Mark Young is an American novelist. His second novel, Off the Grid, is his first international thriller. Mark was a police officer with the Santa Rosa Police Department in California for twenty-six years; an award-winning journalist; and a Vietnam combat veteran. He served with several law enforcement task force operations, including the presidential Organized Crime and Drug Enforcement Task Force targeting major drug traffickers, and the federal Organized Crime Task Force charged with identifying and prosecuting prison gang leaders. He lives in the Pacific Northwest with his family. Visit Mark’s blogs for further information at Mark Young: Arresting Fiction… or at his mystery blog site Hook’em & Book’em.

Mark Young: Heroes Among Us 1/2

Mark Young is a good friend and talented writer. I have read the opening scene of Off The Grid and it is gripping! I highly suggest you pick this novel up.

Welcome, Mark!

One of the bravest people I ever met was a navy corpsman who came to my rescue on a battlefield many years ago.

As an author, creating fiction sometimes forces you to relive moments of your own life that you might otherwise suppress—maybe even try to forget. As I began creating my main character, Gerrit O’Rourke, in my latest novel, Off the Grid, one of these moments came crashing through from the past.

I began creating Gerrit as a lieutenant in the U.S. Marine Corps in the opening prologue. The scene opens during a military operation in Iraq, dubbed Phantom Fury, one of several hard-fought operations to gain control over the city of Faluja, in 2004. It was an intense fight between Marines and enemy combatants. Many military veterans likened these battles to the conflict to gain control of Hue City, in Vietnam, more than forty years ago, door-to-door firefights that by their very nature create heavy casualties.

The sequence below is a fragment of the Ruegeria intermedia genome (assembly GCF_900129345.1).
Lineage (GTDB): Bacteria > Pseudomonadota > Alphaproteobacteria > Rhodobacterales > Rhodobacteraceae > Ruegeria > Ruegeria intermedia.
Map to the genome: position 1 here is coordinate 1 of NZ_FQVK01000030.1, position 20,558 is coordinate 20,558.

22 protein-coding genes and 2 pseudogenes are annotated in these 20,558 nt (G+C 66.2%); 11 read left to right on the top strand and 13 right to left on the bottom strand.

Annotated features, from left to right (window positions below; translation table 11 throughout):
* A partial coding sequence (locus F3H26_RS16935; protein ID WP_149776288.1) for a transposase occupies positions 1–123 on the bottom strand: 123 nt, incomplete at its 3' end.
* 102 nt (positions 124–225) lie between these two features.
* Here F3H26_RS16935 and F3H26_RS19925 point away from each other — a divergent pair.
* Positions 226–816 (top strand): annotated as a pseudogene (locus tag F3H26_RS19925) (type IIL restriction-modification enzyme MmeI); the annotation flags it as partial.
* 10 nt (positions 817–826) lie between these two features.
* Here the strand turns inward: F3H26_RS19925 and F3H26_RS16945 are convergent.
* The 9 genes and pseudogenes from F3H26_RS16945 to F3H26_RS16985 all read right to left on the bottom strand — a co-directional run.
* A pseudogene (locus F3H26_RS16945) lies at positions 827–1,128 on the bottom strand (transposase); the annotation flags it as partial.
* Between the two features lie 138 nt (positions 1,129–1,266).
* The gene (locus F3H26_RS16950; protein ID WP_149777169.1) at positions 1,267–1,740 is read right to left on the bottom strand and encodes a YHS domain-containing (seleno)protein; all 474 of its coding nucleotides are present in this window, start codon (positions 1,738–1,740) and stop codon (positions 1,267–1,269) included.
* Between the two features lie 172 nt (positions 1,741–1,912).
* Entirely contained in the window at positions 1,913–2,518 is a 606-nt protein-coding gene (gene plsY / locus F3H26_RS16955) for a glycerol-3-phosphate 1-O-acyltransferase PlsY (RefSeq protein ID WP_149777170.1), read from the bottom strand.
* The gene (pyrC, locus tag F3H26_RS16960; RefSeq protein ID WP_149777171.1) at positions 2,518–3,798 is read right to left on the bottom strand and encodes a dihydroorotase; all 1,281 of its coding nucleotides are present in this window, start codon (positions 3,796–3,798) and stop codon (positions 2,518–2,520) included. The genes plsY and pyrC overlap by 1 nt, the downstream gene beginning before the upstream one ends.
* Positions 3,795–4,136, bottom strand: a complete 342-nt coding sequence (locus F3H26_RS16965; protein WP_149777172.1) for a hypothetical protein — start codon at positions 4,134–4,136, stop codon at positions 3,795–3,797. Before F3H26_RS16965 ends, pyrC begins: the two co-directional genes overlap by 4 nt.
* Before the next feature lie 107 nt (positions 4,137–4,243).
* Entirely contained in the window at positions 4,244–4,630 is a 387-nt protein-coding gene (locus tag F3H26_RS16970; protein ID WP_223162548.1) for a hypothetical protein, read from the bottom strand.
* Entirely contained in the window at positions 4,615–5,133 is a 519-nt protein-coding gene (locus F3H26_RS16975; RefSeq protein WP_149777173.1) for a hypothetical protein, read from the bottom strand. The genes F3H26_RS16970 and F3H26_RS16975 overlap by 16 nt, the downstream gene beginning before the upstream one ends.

As this character developed in my mind, I brushed aside the cob webs and relived moments of my own experience in the Marines during the Vietnam conflict. It was 1968. Our company had sustained 120 percent casualties in the battle over Hue City. I and my fellow Marines, fresh from the states, became replacements for those killed or injured in that conflict.
We were moved from that battlefield to the mountain tops along what was dubbed the Ho Chi Minh trail, a jungle pathway weaving through the countries of Laos and Cambodia, along the Vietnamese borders. This network of jungle trails, beneath heavy jungle foliage, was being used by the enemy to move troops and equipment from North Vietnam into South Vietnam. We were charged with providing protection to engineers, as they built mountaintop landing zones (LZs) to allow helicopters to land troops and equipment into the area.
One day my platoon was sent out to scout the mountain slopes around this LZ. It had been raining, and fog hugged the mountains in a chokehold. At times, it seemed visibility extended to the end of my nose. I had been selected to walk point that day. We worked our way quite a ways from the LZ, and it was getting late in the day.
At one point the lieutenant directed us to start heading back home. Leading our platoon down the mountain side, I saw movement further down the slope, figures like gray ghosts working their way through the fog. These ghosts turned out to be North Vietnamese and Chinese soldiers. I was ordered to start following them to see if we might locate their main body of troops….

Mark concludes on Wednesday!

******************************************************************************

Mark Young is an American novelist. His second novel, Off the Grid, is his first international thriller. Mark was a police officer with the Santa Rosa Police Department in California for twenty-six years; an award-winning journalist; and a Vietnam combat veteran. He served with several law enforcement task force operations, including the presidential Organized Crime and Drug Enforcement Task Force targeting major drug traffickers, and the federal Organized Crime Task Force charged with identifying and prosecuting prison gang leaders. He lives in the Pacific Northwest with his family. Visit Mark’s blogs for further information at Mark Young: Arresting Fiction… or at his mystery blog site Hook’em & Book’em.